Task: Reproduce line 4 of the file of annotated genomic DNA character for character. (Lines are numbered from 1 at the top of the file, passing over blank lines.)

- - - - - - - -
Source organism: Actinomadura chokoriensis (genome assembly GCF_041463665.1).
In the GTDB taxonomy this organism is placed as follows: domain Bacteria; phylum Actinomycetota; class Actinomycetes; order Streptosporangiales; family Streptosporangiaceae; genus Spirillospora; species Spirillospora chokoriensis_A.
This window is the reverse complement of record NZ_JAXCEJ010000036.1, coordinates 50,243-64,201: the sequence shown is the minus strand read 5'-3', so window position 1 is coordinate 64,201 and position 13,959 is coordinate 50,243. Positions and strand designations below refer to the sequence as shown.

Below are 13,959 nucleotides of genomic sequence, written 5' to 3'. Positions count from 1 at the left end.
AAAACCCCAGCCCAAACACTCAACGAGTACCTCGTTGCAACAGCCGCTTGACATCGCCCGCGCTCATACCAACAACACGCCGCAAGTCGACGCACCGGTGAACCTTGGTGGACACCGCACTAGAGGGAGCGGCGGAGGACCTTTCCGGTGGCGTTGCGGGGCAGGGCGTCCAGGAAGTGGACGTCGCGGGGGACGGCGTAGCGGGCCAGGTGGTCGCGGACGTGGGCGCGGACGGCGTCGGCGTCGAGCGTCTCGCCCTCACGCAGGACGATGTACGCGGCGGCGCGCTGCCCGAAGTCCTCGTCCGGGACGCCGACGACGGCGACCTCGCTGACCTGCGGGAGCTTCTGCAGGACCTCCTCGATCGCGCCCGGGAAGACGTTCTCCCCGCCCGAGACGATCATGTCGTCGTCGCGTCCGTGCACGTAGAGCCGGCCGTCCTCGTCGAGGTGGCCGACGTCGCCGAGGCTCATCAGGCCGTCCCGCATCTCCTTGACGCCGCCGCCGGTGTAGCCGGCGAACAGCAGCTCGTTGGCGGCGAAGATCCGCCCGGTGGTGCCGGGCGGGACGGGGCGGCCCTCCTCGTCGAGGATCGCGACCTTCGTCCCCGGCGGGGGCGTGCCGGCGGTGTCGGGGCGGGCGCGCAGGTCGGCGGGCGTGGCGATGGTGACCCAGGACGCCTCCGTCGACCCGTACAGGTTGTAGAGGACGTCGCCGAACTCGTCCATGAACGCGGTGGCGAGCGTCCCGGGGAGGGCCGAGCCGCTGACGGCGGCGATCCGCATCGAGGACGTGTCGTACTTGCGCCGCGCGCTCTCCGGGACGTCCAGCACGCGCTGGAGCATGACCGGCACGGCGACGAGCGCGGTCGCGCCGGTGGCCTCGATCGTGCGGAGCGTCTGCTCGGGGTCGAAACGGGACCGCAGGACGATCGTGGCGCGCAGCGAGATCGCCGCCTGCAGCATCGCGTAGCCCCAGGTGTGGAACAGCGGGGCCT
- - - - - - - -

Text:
Below are 13,959 nucleotides of genomic sequence, written 5' to 3'. Positions count from 1 at the left end.